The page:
10 Cited authorities

  1. People v. Laureano

    87 N.Y.2d 640 (N.Y. 1996)   Cited 314 times   1 Legal Analyses
    Construing N.Y. Penal Law § 70.25
  2. People v. Almodovar

    62 N.Y.2d 126 (N.Y. 1984)   Cited 430 times
    Finding the trial court did not err by refusing to provide supplemental instructions where there was no indication that "the jurors were dissatisfied with the instructions given" and the jury "did not ask for further instructions"
  3. People v. Salcedo

    92 N.Y.2d 1019 (N.Y. 1998)   Cited 93 times
    Holding consecutive sentences allowed because defendant's original intent was to use the gun to force victim to leave with him, although he eventually used it to kill her
  4. People v. Hamilton

    4 N.Y.3d 654 (N.Y. 2005)   Cited 53 times   2 Legal Analyses
    Holding consecutive sentences not allowed where defendant went in a building, emerged with a gun, and shot the victim because the prosecution had not established "that he possessed the pistol with a purpose unrelated to his intent to shoot [the victim]"
  5. People v. Saunders

    85 N.Y.2d 339 (N.Y. 1995)   Cited 53 times
    In People v Saunders (85 N.Y.2d 339, supra), we held that defendant could attempt the crime of criminal possession of a weapon in the third degree, a strict liability offense.
  6. People v. Rivenburgh

    1 A.D.3d 696 (N.Y. App. Div. 2003)   Cited 21 times

    12315 Decided and Entered: November 13, 2003. Appeal from a judgment of the County Court of Ulster County (Bruhn, J.), rendered July 23, 1999, upon a verdict convicting defendant of the crimes of murder in the second degree, criminal possession of a weapon in the third degree and criminal possession of a weapon in the fourth degree (two counts). Carl J. Silverstein, Monticello, for appellant. Donald A. Williams, District Attorney, Kingston (Joan Gudesblatt Lamb of counsel), for respondent. Before:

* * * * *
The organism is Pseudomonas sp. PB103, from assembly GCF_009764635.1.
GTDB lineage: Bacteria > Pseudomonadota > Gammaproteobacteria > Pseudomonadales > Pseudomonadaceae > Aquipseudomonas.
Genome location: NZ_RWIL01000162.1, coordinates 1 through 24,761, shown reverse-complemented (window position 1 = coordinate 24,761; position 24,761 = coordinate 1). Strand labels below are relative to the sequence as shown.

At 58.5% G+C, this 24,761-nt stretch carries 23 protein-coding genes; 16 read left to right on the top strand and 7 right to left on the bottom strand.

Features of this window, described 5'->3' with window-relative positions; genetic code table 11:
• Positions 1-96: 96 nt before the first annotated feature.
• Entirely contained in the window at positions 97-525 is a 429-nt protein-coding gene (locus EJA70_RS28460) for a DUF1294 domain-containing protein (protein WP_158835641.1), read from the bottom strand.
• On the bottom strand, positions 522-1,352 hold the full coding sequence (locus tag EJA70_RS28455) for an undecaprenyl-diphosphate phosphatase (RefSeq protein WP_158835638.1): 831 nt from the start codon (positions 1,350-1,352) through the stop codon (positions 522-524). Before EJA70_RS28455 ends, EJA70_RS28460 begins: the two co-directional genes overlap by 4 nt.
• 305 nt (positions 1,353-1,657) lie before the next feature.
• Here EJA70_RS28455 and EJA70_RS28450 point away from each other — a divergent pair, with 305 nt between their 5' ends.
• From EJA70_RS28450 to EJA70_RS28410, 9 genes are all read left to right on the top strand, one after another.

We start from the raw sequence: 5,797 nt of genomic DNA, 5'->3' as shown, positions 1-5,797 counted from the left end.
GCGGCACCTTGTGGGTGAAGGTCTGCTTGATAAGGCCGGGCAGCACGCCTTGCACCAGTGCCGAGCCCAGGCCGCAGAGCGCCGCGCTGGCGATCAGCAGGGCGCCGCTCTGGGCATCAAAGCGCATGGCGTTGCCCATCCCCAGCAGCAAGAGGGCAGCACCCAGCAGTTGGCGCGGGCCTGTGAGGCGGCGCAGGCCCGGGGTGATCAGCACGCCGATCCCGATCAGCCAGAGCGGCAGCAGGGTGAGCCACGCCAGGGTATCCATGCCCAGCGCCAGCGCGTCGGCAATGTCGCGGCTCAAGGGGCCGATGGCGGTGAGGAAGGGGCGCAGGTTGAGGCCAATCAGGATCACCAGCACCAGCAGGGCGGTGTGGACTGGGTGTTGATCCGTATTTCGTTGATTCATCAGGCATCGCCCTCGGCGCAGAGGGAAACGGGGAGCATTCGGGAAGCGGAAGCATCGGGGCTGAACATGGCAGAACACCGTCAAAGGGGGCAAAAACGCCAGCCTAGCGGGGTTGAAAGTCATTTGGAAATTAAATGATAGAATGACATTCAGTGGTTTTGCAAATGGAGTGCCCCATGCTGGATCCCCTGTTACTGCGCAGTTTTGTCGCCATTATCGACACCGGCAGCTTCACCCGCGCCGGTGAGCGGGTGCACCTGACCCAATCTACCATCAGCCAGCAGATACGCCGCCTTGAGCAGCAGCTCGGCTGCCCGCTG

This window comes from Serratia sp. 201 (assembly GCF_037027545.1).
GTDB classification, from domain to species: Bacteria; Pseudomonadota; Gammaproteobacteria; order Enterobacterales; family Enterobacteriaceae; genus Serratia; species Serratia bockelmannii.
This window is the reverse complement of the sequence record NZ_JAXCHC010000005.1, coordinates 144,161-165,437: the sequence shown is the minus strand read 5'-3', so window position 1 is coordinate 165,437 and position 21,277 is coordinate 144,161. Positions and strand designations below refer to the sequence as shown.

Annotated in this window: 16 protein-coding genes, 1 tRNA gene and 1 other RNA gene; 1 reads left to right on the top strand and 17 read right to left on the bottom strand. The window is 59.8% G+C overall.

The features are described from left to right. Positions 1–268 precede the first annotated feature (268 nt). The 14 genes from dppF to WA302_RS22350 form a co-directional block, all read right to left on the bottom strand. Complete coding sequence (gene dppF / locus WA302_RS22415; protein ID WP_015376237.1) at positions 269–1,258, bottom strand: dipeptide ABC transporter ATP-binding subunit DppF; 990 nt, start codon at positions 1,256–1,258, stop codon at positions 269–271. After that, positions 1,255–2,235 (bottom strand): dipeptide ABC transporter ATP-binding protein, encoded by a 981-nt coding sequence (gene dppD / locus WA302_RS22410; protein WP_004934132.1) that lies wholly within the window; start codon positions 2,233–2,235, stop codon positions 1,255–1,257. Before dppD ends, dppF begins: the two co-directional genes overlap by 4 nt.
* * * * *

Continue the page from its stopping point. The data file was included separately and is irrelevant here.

7. People v. Carter

    96 A.D.3d 1520 (N.Y. App. Div. 2012)   Cited 8 times   1 Legal Analyses

    2012-06-15 The PEOPLE of the State of New York, Respondent, v. Darnell CARTER, Defendant–Appellant. David J. Farrugia, Public Defender, Lockport (Mary–Jean Bowman of Counsel), for Defendant–Appellant. Michael J. Violante, District Attorney, Lockport (Thomas H. Brandt of Counsel), for Respondent. David J. Farrugia, Public Defender, Lockport (Mary–Jean Bowman of Counsel), for Defendant–Appellant. Michael J. Violante, District Attorney, Lockport (Thomas H. Brandt of Counsel), for Respondent. PRESENT:

  8. People v. Manor

    38 A.D.3d 1257 (N.Y. App. Div. 2007)   Cited 12 times   1 Legal Analyses

    No. KA 04-00431. March 16, 2007. Appeal from a judgment of the Supreme Court, Monroe County (David D. Egan, J.), rendered November 13, 2003. The judgment convicted defendant, upon a jury verdict, of murder in the second degree, criminal possession of a weapon in the second degree, and criminal possession of a weapon in the third degree (two counts). EDWARD J. NOWAK, PUBLIC DEFENDER, ROCHESTER (TIMOTHY P. DONAHER OF COUNSEL), FOR DEFENDANT-APPELLANT. DEAN MANOR, DEFENDANT-APPELLANT PRO SE. MICHAEL

  9. People v. Sturkey

    575 N.E.2d 393 (N.Y. 1991)   Cited 19 times
    In People v Sturkey (77 NY2d 979 [1991]), for example, the defendant seized a police officer's gun during a scuffle, waved the gun in the air for a few seconds, either dropped or placed it on the floor and then fled.
  10. People v. Bernier

    204 A.D.2d 732 (N.Y. App. Div. 1994)   Cited 5 times
    Upholding consecutive sentences where a security guard at a nightclub used a gun to push away a crowd and then accidentally pulled the trigger and stating, "[t]he crimes of criminally negligent homicide and criminal possession of a weapon in the third degree were not committed in a single act."